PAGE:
- The most effective weight management programs from our review included the following elements:
- Focused on healthy nutrition, physical activity, making lifestyle changes, and were tailored to meet individual needs.
- Included combinations of goal setting and/or active use of self-monitoring.
- Were provided by a specialized interdisciplinary team and used multiple modes of delivery, such as a combination of group, individual and family sessions or individual sessions combined with technology-based components.
- Ranged from 3 months to 3 years in duration.
Additional information: healthy living initiatives
- The Canadian government is coordinating efforts with health services organizations across the country to provide information on healthy living programs in each province.
- Please visit the Pan-Canadian Public Health Network’s list of resources to see recommended structured programs for healthy living.
- Appropriate primary care visits include well child visits, visits for immunizations or medication renewal, episodic care or acute illness, and other visits where the primary care practitioner deems it appropriate. Primary care visits are completed by primary care practitioners at primary health care settings, including those outside of a physician’s office (e.g. public health nurses carrying out a well-child visit at a community setting).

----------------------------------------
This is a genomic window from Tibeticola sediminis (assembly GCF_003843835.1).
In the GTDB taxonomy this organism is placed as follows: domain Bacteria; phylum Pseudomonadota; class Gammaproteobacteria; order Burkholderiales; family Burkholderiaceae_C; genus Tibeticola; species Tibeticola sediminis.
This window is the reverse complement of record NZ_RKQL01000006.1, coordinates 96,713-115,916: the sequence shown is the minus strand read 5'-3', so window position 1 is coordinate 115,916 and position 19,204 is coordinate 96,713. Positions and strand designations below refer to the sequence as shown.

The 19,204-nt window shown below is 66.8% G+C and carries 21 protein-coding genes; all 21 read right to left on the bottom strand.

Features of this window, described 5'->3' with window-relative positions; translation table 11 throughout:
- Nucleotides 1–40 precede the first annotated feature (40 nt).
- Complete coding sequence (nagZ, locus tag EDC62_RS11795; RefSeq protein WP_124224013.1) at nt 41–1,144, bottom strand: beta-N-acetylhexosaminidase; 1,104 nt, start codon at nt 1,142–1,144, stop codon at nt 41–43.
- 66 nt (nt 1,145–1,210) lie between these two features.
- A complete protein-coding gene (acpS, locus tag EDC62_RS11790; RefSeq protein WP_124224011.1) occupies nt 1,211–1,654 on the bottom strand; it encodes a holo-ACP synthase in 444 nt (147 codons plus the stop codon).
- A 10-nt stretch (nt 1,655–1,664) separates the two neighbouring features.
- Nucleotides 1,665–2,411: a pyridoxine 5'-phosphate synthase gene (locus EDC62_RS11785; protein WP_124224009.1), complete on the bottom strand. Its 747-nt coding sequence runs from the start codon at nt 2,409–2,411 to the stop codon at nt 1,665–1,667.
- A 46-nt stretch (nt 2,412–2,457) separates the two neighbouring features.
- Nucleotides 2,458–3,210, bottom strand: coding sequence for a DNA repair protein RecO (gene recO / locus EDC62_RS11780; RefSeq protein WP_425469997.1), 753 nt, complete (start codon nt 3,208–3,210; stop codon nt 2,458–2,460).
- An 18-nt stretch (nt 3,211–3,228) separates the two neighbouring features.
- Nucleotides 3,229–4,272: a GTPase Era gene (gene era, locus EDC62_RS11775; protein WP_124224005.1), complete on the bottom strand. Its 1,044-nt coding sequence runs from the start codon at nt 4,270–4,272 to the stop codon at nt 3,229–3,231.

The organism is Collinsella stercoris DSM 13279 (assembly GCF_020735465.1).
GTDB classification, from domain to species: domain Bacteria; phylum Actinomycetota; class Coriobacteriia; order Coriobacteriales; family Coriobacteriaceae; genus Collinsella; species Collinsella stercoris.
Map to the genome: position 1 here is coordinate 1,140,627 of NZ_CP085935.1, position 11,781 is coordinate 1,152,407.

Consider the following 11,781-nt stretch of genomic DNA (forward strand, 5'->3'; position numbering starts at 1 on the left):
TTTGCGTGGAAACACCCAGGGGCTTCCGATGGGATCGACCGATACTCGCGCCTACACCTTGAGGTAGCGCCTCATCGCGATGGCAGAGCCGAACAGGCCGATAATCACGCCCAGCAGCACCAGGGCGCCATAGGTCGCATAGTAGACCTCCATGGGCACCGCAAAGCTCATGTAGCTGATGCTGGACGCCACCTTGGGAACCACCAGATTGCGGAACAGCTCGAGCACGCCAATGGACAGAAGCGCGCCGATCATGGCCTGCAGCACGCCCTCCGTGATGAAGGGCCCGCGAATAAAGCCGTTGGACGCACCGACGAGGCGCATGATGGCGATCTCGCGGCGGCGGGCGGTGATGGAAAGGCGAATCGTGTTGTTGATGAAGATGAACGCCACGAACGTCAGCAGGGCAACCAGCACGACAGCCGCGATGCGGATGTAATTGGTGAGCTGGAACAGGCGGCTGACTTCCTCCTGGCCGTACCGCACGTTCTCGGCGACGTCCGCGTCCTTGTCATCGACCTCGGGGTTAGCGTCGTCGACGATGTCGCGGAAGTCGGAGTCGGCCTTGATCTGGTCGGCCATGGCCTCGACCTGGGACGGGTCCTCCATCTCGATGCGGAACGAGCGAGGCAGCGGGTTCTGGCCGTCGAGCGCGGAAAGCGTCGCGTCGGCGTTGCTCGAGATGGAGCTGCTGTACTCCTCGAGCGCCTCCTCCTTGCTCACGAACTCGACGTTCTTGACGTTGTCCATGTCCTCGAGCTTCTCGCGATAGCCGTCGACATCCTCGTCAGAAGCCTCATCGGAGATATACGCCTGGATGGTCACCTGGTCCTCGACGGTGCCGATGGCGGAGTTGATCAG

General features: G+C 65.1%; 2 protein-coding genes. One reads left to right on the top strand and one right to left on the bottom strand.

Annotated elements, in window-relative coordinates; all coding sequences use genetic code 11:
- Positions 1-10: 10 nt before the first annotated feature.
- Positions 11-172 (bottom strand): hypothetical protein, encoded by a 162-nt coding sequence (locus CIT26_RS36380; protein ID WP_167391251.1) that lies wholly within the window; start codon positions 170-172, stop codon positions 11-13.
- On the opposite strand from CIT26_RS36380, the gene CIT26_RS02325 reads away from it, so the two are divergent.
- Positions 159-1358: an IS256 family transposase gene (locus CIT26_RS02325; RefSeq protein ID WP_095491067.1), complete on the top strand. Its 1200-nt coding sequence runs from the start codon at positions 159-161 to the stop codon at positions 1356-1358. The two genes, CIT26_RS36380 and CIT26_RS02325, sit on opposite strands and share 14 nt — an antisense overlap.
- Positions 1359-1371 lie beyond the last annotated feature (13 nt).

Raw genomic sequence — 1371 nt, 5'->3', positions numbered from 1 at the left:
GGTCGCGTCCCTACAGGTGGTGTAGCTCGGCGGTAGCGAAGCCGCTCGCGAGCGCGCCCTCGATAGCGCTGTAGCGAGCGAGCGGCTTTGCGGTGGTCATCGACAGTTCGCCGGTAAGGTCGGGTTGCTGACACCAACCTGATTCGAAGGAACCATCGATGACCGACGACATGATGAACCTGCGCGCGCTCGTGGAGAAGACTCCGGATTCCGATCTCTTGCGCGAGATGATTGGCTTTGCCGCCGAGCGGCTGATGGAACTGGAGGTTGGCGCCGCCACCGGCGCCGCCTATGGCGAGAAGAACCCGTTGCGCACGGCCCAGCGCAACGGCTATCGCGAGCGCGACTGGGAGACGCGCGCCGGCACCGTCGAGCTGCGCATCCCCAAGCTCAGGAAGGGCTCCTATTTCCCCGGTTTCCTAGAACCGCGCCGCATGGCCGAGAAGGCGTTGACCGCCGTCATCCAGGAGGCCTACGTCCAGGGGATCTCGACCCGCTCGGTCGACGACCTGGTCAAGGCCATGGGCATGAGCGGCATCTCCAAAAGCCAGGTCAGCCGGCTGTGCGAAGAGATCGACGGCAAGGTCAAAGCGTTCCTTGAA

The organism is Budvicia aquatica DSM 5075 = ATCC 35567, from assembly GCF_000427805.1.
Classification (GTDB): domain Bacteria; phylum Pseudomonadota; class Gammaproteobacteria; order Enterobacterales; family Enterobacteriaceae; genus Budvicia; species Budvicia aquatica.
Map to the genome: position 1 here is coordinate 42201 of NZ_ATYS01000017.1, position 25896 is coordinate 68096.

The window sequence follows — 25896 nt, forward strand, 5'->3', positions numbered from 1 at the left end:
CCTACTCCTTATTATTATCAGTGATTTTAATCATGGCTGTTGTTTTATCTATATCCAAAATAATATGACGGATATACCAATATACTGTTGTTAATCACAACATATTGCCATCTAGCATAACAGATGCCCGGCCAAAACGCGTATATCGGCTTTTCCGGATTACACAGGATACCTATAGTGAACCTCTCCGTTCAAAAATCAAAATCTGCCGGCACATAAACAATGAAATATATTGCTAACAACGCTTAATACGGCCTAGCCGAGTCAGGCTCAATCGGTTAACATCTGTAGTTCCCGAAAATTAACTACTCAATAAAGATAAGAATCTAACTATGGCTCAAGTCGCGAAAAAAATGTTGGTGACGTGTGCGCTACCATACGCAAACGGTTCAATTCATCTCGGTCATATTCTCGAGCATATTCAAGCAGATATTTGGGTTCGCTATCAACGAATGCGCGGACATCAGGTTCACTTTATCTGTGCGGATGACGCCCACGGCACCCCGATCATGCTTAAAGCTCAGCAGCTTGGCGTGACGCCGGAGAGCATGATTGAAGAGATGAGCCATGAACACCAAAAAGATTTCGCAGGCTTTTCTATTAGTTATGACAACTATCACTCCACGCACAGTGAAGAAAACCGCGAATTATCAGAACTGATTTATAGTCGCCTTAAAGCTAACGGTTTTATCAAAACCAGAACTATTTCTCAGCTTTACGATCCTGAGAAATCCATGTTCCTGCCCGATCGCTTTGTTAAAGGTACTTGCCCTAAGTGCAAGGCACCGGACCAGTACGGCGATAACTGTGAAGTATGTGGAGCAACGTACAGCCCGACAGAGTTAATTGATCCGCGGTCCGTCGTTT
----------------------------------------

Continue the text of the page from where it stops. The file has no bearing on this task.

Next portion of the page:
- Structured behavioural interventions are intensive modification programs that involve several sessions. These take place over weeks to months, follow a comprehensive approach delivered by a specialized interdisciplinary team, include group sessions and incorporate family and parent involvement. Interventions examined include behavioural programs focused on healthy nutrition, increasing exercise, making lifestyle changes, or any combination of these. These can be delivered by a primary care team in the office or through a referral to a formal program within or outside of primary care, such as credible school-based or community programs.